Block Study by Henry Hensche


The block study is a unique and insidious form of torture invented by the late, great Henry Hensche. Legendary, block studies cause trembling at the memory by all who have been forced to endure them, and the average student of painting has good reason for anxiety when faced with the prospect of doing one or two. The thought of doing thousands of them (as I have) has caused some promising young painters to forswear art for more sensible and enjoyable pursuits such as bridge toll collecting and rag picking.

Now that I have gotten that off of my chest...I think that block studies have enormous value as a tool for learning to study color relationships. I still do block studies as a way to tune up my color vision after a period of not painting, rather like a musician might do scales or exercises to warm up. Properly used, the block study can accomplish so much that I would encourage every painter of every level to do them on occasion.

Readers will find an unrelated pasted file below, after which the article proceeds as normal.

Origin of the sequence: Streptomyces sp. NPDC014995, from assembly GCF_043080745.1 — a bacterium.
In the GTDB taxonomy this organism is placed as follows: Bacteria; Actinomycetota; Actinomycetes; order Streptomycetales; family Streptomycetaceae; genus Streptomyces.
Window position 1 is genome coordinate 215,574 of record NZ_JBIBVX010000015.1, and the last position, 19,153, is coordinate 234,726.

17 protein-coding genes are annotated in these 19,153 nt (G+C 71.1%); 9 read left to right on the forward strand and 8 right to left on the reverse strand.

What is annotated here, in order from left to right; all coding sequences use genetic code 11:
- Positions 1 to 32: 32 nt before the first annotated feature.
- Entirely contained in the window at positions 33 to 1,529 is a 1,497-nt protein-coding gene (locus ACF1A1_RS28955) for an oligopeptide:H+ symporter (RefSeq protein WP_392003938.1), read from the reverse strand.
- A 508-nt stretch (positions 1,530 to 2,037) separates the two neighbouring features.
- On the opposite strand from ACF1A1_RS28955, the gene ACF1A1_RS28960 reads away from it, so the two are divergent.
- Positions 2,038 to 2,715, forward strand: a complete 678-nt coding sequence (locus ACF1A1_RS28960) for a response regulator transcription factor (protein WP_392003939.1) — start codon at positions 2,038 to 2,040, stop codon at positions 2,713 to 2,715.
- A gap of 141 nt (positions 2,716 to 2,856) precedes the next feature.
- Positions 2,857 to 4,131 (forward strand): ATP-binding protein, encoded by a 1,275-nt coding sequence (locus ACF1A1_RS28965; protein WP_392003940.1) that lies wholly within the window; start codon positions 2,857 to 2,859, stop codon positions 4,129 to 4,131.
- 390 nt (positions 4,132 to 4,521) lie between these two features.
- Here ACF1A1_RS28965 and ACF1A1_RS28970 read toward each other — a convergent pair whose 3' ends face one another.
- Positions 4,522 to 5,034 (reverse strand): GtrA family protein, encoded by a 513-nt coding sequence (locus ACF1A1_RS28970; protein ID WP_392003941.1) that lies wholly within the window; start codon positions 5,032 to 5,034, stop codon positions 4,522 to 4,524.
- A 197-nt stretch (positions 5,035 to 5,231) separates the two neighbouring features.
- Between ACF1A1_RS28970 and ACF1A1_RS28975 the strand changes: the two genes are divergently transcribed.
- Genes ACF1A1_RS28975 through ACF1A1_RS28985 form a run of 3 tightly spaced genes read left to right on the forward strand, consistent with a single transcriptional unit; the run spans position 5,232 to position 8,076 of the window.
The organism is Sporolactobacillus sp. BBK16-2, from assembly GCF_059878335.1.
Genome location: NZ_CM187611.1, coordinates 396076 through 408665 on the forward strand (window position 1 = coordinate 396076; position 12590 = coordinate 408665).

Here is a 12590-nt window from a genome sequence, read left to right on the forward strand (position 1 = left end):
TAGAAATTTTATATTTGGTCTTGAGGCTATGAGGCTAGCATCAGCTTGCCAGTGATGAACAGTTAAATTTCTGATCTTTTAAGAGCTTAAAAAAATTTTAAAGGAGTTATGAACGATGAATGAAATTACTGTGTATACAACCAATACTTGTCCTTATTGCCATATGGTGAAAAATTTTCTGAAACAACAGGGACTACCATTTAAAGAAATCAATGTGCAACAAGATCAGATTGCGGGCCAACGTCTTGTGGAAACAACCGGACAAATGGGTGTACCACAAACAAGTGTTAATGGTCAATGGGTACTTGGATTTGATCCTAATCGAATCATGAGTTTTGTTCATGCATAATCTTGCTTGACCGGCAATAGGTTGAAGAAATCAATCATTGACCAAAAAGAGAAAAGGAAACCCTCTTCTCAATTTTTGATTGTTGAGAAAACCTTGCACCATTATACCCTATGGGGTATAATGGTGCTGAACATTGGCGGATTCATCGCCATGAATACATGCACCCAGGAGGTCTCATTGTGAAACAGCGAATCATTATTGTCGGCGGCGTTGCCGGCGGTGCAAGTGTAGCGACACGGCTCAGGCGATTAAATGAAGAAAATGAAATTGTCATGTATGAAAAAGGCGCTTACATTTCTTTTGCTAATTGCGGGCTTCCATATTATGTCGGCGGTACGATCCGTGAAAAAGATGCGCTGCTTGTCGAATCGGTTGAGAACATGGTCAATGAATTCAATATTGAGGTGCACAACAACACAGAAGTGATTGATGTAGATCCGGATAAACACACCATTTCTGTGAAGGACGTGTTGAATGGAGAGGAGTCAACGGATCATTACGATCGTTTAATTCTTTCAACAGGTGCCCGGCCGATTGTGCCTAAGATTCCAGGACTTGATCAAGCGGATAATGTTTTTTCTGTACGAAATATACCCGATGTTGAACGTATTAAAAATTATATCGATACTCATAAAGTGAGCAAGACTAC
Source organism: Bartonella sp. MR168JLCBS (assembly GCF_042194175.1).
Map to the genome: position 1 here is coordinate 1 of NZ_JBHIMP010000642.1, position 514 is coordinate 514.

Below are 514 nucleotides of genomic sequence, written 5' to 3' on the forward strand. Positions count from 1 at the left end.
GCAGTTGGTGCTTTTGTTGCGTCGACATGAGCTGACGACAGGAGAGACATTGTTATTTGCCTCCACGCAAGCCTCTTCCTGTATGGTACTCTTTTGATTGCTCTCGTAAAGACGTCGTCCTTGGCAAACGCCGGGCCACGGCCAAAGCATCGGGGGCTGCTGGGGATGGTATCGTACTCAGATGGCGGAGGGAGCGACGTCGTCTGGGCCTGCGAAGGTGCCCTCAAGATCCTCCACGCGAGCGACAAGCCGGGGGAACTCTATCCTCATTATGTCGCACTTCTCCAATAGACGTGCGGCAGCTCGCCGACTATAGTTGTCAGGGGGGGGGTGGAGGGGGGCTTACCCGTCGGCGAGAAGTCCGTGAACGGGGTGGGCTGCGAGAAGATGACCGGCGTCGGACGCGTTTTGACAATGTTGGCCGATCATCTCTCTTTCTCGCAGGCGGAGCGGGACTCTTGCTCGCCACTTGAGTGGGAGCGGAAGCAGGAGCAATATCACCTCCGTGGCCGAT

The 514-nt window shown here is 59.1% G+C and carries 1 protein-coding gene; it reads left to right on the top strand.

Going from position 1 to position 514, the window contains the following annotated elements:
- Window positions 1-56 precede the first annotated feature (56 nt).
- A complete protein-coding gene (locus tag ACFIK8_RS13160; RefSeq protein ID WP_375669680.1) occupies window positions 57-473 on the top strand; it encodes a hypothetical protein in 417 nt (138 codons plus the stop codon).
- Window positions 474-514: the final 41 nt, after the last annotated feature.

When we begin to paint we are faced with so many choices that the tasks of knowing where to begin, what colors to choose, and how to organize everything coherently can be so overwhelming that even experienced painters can end up with a mess instead of a painting. The less experienced student learning to see and paint color and light can be overwhelmed by it all and end up learning nothing. The block study reduces the problem to its most basic elements: big masses of color.

Henry Hensche embraced the block study as a teaching tool because he realized that by eliminating distractions – the play of light across flowers, the sparkle in the reflection of water, the slight glow in the shadow on a model’s face – a student would be able to concentrate on the fundamental problem of putting one spot of color next to another. Hawthorne’s mudheads were an earlier version of this. Hensche also realized that if a painter learned to see big masses through the study of simple shapes, that painter would be able to apply that knowledge to much more complex subjects. Instead of seeing a landscape as an assemblage of trees and houses and sky and flowers and fences and what-have-you, the painter who has trained by studying blocks is apt to see the landscape as big masses of light and shadow, thus both simplifying the problem of how to approach the painting, and also providing a powerful basis for organization.

size unknown, c. 1970s
Click to select the cover image for this artwork.
Imported from:
Media: oil on board